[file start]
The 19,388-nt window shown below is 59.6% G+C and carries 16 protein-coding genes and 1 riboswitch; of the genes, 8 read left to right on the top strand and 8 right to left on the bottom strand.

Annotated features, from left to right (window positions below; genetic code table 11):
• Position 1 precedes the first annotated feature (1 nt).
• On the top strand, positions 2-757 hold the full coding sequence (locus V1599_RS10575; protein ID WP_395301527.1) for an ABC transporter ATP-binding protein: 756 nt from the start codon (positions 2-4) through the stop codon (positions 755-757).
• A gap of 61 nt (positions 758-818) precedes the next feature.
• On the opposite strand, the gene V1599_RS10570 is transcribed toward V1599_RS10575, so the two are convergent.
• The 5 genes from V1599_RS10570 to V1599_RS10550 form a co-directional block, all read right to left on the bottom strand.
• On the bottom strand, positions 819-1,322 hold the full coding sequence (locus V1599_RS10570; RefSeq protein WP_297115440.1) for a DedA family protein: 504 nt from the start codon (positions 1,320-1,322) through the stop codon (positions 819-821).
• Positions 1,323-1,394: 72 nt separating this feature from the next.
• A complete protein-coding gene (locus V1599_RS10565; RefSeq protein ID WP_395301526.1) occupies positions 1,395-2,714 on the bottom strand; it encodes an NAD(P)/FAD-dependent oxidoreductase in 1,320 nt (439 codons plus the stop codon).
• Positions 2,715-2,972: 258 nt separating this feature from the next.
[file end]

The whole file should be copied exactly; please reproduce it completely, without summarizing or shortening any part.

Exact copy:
The 19,388-nt window shown below is 59.6% G+C and carries 16 protein-coding genes and 1 riboswitch; of the genes, 8 read left to right on the top strand and 8 right to left on the bottom strand.

Annotated features, from left to right (window positions below; genetic code table 11):
• Position 1 precedes the first annotated feature (1 nt).
• On the top strand, positions 2-757 hold the full coding sequence (locus V1599_RS10575; protein ID WP_395301527.1) for an ABC transporter ATP-binding protein: 756 nt from the start codon (positions 2-4) through the stop codon (positions 755-757).
• A gap of 61 nt (positions 758-818) precedes the next feature.
• On the opposite strand, the gene V1599_RS10570 is transcribed toward V1599_RS10575, so the two are convergent.
• The 5 genes from V1599_RS10570 to V1599_RS10550 form a co-directional block, all read right to left on the bottom strand.
• On the bottom strand, positions 819-1,322 hold the full coding sequence (locus V1599_RS10570; RefSeq protein WP_297115440.1) for a DedA family protein: 504 nt from the start codon (positions 1,320-1,322) through the stop codon (positions 819-821).
• Positions 1,323-1,394: 72 nt separating this feature from the next.
• A complete protein-coding gene (locus V1599_RS10565; RefSeq protein ID WP_395301526.1) occupies positions 1,395-2,714 on the bottom strand; it encodes an NAD(P)/FAD-dependent oxidoreductase in 1,320 nt (439 codons plus the stop codon).
• Positions 2,715-2,972: 258 nt separating this feature from the next.